The kids start to grow up. We get a glimpse of future pairings as Ron gets glum and jealous over Hermione’s flirtation with Durmstrang Quidditch star Viktor Krum, Harry pursues his crush on Cho Chang while Ginny Weasley watches from afar, and both Harry and Ron suffer a humiliating time at the formal winter ball. Hermione discovers a passion for house-elf rights, and Ron and Harry learn about the occupation of auror—the wizards who fight practitioners of the Dark Arts. We also start seeing more of other characters whose roles will be important, such as Neville Longbottom and Charlie and Bill Weasley.
The inviolate space of Hogwart’s is shown to be more vulnerable than we believed. Hogwart’s was always where the kids were safe, where Voldemort and his minions were powerless. But in Goblet of Fire, the faculty is infiltrated when the new Dark Arts teacher, semi-retired auror Mad-Eye Moody, is secretly locked in a trunk and taken over by a polyjuice potion-guzzling Death Eater, the evil son of Ministry of Magic member Barty Crouch. Only at the end of the book do we discover the truth, thanks to Albus Dumbledore. But the fact that this, and the co-opt of the Triwizard Tournament, has gone on under Dumbledore’s nose gives us another chink in our faith that the old professor and his school are as all-knowing and invincible as they once seemed.
The stakes get much, much higher. Our story starts dark and ends darker. In the opening scenes, an elderly groundskeeper is murdered at the Riddle mansion when he overhears Voldemort making plans to infiltrate Hogwart’s, kill Harry Potter, and regain both his corporeal form and his power. The link between Harry and Voldemort becomes clearer as he begins having a series of dreams in which he knows what Voldemort is doing—a plot element that is followed through the rest of the series. The Death Eaters reunite to torment Muggles at the Quidditch World Cup. And, finally, there is the climactic scene, where things start to get real (well, in a Harry Potter kind of way).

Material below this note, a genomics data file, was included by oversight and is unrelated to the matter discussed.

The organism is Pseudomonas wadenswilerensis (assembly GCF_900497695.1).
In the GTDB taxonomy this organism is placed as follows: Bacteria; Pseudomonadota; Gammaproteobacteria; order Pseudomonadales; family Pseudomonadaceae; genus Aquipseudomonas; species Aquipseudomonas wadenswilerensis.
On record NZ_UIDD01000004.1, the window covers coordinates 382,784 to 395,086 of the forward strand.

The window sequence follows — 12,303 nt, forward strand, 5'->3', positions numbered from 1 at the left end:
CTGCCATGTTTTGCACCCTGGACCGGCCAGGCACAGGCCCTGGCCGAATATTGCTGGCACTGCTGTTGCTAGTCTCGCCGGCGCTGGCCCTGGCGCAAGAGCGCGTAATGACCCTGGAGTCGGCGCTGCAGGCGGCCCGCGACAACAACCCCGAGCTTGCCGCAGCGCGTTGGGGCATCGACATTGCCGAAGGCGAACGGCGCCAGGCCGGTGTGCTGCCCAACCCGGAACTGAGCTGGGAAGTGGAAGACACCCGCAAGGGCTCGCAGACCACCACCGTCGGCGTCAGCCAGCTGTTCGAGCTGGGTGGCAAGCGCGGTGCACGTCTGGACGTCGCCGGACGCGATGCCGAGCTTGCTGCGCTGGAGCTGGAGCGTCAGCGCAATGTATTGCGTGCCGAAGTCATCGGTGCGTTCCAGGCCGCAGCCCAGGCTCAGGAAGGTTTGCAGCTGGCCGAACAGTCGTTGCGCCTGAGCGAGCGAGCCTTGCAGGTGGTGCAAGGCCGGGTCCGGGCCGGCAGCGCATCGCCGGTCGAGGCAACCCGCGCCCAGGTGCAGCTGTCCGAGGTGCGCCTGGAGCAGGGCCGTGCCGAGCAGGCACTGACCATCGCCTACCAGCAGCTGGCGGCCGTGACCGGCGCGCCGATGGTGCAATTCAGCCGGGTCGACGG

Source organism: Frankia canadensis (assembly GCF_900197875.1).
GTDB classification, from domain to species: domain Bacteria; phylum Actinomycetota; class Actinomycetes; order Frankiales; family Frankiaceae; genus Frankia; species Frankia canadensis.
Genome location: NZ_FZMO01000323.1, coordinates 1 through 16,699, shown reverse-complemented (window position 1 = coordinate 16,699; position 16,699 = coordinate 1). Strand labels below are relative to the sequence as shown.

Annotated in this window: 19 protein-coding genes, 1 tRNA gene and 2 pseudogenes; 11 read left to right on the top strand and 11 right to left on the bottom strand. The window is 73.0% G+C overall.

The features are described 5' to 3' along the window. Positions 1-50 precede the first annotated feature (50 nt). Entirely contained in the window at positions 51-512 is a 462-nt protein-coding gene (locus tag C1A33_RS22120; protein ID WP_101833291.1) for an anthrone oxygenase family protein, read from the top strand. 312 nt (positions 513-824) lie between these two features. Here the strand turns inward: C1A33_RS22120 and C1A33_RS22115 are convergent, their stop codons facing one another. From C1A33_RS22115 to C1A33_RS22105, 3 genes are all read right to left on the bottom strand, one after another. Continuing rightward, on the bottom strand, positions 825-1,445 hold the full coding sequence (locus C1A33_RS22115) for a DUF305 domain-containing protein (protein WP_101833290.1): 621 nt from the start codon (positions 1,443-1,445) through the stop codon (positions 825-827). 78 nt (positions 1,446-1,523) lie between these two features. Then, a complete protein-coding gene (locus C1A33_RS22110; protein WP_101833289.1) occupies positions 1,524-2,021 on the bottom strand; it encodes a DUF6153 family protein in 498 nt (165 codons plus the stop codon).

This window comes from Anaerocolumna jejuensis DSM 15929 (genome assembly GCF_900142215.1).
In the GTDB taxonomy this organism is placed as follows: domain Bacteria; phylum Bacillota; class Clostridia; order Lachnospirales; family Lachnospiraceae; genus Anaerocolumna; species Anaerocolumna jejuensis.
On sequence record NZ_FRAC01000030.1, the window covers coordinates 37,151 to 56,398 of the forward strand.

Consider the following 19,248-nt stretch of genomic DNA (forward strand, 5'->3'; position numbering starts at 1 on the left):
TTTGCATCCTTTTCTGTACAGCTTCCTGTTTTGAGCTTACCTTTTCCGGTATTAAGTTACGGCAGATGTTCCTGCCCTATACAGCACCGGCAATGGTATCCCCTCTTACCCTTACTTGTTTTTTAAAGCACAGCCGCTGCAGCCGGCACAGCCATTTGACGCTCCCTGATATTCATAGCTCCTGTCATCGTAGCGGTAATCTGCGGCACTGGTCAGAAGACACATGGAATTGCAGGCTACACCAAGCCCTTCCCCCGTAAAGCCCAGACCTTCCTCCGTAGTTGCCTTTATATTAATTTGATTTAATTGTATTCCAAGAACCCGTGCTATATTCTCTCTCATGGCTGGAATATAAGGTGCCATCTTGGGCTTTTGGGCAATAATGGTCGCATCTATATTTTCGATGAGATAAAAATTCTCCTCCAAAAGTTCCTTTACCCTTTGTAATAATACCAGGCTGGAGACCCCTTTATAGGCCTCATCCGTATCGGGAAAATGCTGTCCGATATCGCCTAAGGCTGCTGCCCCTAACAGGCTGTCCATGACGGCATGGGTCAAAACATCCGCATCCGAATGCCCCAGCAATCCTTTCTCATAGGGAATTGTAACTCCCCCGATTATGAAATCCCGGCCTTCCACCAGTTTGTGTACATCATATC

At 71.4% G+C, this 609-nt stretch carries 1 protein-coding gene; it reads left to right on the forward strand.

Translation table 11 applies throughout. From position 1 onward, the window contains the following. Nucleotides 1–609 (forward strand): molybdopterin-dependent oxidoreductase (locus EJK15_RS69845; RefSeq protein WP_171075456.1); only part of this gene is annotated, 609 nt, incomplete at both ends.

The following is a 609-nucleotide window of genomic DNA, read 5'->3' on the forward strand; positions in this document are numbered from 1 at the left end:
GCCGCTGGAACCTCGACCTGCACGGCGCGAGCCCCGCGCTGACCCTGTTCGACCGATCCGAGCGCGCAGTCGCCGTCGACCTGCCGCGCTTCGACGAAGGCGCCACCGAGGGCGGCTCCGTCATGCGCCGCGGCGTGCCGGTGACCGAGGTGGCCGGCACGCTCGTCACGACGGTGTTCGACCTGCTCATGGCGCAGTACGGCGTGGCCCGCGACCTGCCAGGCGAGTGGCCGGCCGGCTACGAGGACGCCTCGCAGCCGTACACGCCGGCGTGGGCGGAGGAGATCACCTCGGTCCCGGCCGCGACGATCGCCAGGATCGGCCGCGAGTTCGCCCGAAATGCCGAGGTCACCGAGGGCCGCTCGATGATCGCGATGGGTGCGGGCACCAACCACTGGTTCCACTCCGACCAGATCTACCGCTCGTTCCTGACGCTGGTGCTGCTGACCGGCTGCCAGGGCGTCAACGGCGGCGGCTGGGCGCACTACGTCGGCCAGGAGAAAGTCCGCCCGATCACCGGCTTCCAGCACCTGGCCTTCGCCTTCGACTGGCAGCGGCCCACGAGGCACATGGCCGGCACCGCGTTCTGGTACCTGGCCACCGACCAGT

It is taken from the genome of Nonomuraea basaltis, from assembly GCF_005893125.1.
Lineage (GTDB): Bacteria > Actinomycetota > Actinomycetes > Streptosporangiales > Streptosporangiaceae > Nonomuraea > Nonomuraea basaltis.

Harry and teammate Cedric Diggory are racing for the Triwizard trophy, which is really a portkey that transports them to a graveyard where Voldemort waits, still in nebulous form. But we know the He-Who-Shall-Not-Be-Named jokes are over as seventeen-year-old Cedric is callously murdered. Harry’s injury gives Voldemort the blood he needs to get his body back, and even though Harry technically wins the duel by escaping to Hogwart’s with Cedric’s body, it’s clear Voldemort and his Death Eaters are back to stay. In the end, we find Dumbledore pleading with the ministry to believe Harry’s story—with the usual bureaucratic denial we’ve come to expect.
Harry Potter and the Goblet of Fire walks a perfect line between the humor and playful imagination of the first three books, and the increasingly dark and dangerous world of the final three. (Of course, if Voldemort had known that Cedric Diggory, played in the movie version by newcomer Rob Pattinson, would come back as a brooding vampire in bad makeup, he might have killed him twice….)
Urban fantasy author Suzanne Johnson is a bonafide book geek. Her new urban fantasy series, scheduled to begin with the release of Royal Street in 2012 by Tor Books, is set in New Orleans during and after Hurricane Katrina. Find Suzanne on Twitter.